Getting through with a mining plan has always been a time consuming and cumbersome process, and owing to business situations and the regulatory framework, adherence to a mine plan has been a bigger issue. Shortening of the mining plan, and permitting automatic 40% increase in annual production is a welcome measure.
There will be added benefits because of competition in the coal sector by permitting sale of coal, and this will ultimately lead to efficient processes, innovation, availability of better quality of coal, competitive pricing and lesser government intervention.
The government has left no stone unturned, and is hopeful that the forthcoming auctions will be well received, and its reforms in terms of permitting sale of coal will enhance India’s self-reliance, increase exports, eliminate operational hurdles and ensure growth and prosperity of the energy sector. The government is also expecting that this move will create huge employment opportunities, reduce the import bill and provide the much-needed stimulus to steer India towards the USD 5 trillion economy and come out of the huge dent that has been caused to the Indian economy because of covid-19.
That said, it is necessary to be mindful that we are in an unpredictable and challenging situation, which is full of uncertainties. World over, economic growth, business sentiment and demand are at an all-time low, and this is likely to have a huge impact on potential bidders. National resources are being utilised towards relief measures introduced to deal with covid-19, and there is no certainty about what may become a priority over a business opportunity or situation. All this will go a long way in determining the participation in the forthcoming auctions.
Despite the government’s emphasis on ensuring ease of doing business, there is still a long way to go before the domestic and international business community feel assured about the government’s efforts in this direction. Several critical economic sectors have suffered because of regulatory delays, and well-conceived projects were stuck in multilayered approval processes, and ultimately they have ended up in a debt-trap. Historically, seeking environment and forest clearances, and land acquisitions, have been extremely chaotic and time consuming and license/ concession holders have had to wait endlessly.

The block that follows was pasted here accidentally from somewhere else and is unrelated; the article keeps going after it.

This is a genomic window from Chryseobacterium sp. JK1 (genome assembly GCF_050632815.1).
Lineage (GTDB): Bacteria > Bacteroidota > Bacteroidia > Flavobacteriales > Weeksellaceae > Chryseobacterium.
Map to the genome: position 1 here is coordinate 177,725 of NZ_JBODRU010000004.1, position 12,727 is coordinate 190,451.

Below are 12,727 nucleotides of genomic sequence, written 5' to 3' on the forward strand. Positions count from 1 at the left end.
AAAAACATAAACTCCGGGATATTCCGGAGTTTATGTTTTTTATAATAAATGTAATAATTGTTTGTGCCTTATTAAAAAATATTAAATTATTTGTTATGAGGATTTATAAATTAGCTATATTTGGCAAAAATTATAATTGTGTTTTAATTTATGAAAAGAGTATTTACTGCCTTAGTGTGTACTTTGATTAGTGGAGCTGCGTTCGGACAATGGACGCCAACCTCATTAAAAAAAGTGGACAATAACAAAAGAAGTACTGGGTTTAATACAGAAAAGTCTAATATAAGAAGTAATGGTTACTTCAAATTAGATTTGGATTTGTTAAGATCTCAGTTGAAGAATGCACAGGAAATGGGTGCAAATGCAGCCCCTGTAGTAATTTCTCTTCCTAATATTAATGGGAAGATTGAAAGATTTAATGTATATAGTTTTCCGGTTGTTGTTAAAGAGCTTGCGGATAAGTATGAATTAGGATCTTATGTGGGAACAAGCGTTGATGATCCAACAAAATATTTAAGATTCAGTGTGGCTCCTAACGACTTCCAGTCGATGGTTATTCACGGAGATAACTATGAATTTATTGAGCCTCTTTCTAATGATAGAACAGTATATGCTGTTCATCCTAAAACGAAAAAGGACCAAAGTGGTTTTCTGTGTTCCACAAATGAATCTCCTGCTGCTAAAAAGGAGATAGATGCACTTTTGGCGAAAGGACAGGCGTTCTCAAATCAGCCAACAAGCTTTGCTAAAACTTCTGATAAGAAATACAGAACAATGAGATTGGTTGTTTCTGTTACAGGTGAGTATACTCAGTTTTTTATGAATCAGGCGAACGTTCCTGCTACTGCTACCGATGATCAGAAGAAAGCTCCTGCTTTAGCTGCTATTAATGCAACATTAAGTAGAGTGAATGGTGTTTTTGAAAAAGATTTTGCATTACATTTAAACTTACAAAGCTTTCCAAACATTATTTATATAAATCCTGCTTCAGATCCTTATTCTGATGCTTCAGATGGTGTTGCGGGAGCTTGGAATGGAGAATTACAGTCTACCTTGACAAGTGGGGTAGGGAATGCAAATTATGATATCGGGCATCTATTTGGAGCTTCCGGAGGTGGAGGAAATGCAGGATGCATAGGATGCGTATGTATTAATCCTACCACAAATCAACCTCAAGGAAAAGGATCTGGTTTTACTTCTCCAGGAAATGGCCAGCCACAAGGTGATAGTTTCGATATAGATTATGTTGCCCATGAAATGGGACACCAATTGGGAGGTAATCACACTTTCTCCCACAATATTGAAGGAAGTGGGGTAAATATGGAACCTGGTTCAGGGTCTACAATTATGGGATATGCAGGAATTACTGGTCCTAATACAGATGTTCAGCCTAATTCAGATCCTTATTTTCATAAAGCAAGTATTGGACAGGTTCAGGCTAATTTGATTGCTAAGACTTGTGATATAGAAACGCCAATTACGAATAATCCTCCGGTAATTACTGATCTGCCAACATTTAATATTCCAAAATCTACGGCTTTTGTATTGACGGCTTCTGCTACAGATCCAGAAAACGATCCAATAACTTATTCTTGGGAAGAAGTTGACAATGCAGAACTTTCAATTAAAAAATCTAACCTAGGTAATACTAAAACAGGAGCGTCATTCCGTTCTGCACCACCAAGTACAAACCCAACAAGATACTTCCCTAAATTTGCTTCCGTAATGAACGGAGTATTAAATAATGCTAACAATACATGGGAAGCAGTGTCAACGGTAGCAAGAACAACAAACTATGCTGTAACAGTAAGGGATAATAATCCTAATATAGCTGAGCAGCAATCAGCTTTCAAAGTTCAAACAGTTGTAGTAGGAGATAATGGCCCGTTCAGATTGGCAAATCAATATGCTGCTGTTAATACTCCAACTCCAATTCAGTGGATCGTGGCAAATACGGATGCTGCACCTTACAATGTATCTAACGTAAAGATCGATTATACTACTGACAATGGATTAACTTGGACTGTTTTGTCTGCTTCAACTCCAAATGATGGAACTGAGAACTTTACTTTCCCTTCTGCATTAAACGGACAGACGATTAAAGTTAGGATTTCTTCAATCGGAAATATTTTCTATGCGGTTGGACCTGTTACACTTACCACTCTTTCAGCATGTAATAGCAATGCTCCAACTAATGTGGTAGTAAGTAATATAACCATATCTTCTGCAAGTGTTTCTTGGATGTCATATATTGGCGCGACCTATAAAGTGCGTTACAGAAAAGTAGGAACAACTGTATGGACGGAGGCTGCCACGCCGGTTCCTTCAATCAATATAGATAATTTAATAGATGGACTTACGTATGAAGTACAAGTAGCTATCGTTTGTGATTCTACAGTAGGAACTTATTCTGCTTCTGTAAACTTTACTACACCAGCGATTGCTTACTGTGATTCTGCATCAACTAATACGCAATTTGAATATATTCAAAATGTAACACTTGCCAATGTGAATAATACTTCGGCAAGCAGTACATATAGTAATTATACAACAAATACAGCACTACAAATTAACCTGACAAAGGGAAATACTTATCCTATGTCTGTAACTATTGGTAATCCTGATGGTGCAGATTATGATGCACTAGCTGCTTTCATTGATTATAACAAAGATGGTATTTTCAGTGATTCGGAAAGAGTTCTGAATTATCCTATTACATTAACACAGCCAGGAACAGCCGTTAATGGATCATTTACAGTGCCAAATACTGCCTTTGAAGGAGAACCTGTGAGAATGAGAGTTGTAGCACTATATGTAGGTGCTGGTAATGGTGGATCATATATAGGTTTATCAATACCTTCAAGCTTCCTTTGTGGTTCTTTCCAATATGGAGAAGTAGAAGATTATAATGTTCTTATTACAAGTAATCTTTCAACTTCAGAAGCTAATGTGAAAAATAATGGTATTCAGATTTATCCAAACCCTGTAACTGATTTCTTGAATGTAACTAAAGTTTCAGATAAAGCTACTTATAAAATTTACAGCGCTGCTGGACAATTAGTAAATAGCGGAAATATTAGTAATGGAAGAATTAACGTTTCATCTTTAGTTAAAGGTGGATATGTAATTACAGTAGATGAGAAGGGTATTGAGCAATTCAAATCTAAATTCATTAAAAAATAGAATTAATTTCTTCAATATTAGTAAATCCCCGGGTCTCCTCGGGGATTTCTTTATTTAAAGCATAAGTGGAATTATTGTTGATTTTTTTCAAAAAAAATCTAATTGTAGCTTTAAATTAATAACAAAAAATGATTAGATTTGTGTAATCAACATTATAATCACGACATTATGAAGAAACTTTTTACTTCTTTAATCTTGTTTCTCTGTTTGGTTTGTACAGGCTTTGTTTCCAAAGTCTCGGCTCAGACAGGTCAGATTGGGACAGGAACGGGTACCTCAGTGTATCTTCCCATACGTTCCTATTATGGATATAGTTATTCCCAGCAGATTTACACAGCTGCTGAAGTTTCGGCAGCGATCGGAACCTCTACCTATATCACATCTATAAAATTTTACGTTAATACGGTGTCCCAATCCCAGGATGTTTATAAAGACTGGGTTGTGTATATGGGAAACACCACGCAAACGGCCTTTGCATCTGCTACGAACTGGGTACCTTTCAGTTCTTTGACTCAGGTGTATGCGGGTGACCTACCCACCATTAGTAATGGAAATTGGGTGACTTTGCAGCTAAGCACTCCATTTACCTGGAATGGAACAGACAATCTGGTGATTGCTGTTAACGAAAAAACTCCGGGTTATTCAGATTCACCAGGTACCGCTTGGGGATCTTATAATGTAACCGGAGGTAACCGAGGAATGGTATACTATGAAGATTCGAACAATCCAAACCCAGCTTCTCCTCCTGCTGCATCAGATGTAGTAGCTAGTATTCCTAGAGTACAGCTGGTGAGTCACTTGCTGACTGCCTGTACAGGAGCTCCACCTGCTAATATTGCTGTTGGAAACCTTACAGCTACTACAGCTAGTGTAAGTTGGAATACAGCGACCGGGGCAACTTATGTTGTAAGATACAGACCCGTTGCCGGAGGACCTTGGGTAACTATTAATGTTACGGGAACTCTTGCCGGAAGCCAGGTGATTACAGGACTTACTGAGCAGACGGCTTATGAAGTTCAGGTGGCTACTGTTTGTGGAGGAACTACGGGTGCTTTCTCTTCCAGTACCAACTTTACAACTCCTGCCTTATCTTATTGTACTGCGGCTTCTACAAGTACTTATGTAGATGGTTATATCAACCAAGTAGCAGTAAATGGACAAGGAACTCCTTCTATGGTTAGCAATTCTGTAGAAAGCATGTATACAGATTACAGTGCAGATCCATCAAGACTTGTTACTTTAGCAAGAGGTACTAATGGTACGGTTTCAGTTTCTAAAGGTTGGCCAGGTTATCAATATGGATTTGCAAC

Industry leaders have welcomed the initiative taken by the government, and have suggested that instead of being required to seek multiple approvals from several authorities, initiatives should be taken to inculcate a sense of self-discipline for license holders, and strict penalties should be introduced to prevent and curb violations. Besides, there is also a request for a simplified single window clearance system to ensure that projects are not held up for an uncertain period of time. These are fair commercial expectations from a business partner who expects to have shared business revenue.
The initiative taken by the government is phenomenal, and it is indeed a game changer. This will go a long way in making India energy self-sufficient i.e. ‘Aatmanirbhar’. However, in order to achieve intended objectives, extensive efforts should be taken to market this opportunity and ensure global participation despite the economic slump and covid-19 crisis, and stakeholder concerns regarding ease of business need to be addressed.
This is intended for general information purposes only. The views and opinions expressed in this article are those of the author/authors and does not necessarily reflect the views of the firm.